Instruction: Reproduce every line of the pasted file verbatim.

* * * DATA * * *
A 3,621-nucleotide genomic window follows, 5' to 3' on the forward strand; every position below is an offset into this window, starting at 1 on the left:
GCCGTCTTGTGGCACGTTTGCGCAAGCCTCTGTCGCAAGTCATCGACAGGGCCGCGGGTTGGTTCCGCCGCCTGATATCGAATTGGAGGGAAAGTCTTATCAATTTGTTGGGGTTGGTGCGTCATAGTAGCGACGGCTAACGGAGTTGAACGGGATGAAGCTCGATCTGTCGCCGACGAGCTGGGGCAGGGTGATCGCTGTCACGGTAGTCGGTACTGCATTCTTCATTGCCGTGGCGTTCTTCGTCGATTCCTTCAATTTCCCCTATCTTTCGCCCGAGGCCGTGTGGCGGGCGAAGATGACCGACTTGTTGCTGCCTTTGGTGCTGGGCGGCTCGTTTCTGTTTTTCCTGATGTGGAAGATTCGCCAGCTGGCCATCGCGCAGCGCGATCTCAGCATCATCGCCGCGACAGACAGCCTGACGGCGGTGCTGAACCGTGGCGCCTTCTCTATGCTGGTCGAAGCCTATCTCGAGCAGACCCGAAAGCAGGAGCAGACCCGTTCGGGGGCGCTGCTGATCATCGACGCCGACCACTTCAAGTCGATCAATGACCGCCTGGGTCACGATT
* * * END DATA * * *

A 3,621-nucleotide genomic window follows, 5' to 3' on the forward strand; every position below is an offset into this window, starting at 1 on the left:
GCCGTCTTGTGGCACGTTTGCGCAAGCCTCTGTCGCAAGTCATCGACAGGGCCGCGGGTTGGTTCCGCCGCCTGATATCGAATTGGAGGGAAAGTCTTATCAATTTGTTGGGGTTGGTGCGTCATAGTAGCGACGGCTAACGGAGTTGAACGGGATGAAGCTCGATCTGTCGCCGACGAGCTGGGGCAGGGTGATCGCTGTCACGGTAGTCGGTACTGCATTCTTCATTGCCGTGGCGTTCTTCGTCGATTCCTTCAATTTCCCCTATCTTTCGCCCGAGGCCGTGTGGCGGGCGAAGATGACCGACTTGTTGCTGCCTTTGGTGCTGGGCGGCTCGTTTCTGTTTTTCCTGATGTGGAAGATTCGCCAGCTGGCCATCGCGCAGCGCGATCTCAGCATCATCGCCGCGACAGACAGCCTGACGGCGGTGCTGAACCGTGGCGCCTTCTCTATGCTGGTCGAAGCCTATCTCGAGCAGACCCGAAAGCAGGAGCAGACCCGTTCGGGGGCGCTGCTGATCATCGACGCCGACCACTTCAAGTCGATCAATGACCGCCTGGGTCACGATT